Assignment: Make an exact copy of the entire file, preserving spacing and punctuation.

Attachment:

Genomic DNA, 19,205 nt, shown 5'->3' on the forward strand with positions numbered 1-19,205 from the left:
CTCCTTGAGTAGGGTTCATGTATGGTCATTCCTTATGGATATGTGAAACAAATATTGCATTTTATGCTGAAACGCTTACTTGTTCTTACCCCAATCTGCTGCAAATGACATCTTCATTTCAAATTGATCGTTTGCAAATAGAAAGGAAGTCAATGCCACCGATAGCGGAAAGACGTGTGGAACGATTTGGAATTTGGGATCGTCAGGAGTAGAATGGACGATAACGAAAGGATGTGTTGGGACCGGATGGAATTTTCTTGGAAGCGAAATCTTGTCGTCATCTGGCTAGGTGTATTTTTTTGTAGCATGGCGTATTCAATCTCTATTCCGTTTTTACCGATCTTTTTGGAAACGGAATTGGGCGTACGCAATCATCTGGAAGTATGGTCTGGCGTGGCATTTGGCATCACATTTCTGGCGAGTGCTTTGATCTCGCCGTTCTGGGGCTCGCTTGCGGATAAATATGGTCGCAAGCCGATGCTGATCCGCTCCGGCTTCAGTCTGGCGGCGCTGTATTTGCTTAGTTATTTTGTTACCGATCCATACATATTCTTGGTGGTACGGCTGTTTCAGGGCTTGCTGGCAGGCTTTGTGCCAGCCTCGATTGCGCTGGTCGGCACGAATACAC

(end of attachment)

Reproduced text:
Genomic DNA, 19,205 nt, shown 5'->3' on the forward strand with positions numbered 1-19,205 from the left:
CTCCTTGAGTAGGGTTCATGTATGGTCATTCCTTATGGATATGTGAAACAAATATTGCATTTTATGCTGAAACGCTTACTTGTTCTTACCCCAATCTGCTGCAAATGACATCTTCATTTCAAATTGATCGTTTGCAAATAGAAAGGAAGTCAATGCCACCGATAGCGGAAAGACGTGTGGAACGATTTGGAATTTGGGATCGTCAGGAGTAGAATGGACGATAACGAAAGGATGTGTTGGGACCGGATGGAATTTTCTTGGAAGCGAAATCTTGTCGTCATCTGGCTAGGTGTATTTTTTTGTAGCATGGCGTATTCAATCTCTATTCCGTTTTTACCGATCTTTTTGGAAACGGAATTGGGCGTACGCAATCATCTGGAAGTATGGTCTGGCGTGGCATTTGGCATCACATTTCTGGCGAGTGCTTTGATCTCGCCGTTCTGGGGCTCGCTTGCGGATAAATATGGTCGCAAGCCGATGCTGATCCGCTCCGGCTTCAGTCTGGCGGCGCTGTATTTGCTTAGTTATTTTGTTACCGATCCATACATATTCTTGGTGGTACGGCTGTTTCAGGGCTTGCTGGCAGGCTTTGTGCCAGCCTCGATTGCGCTGGTCGGCACGAATACAC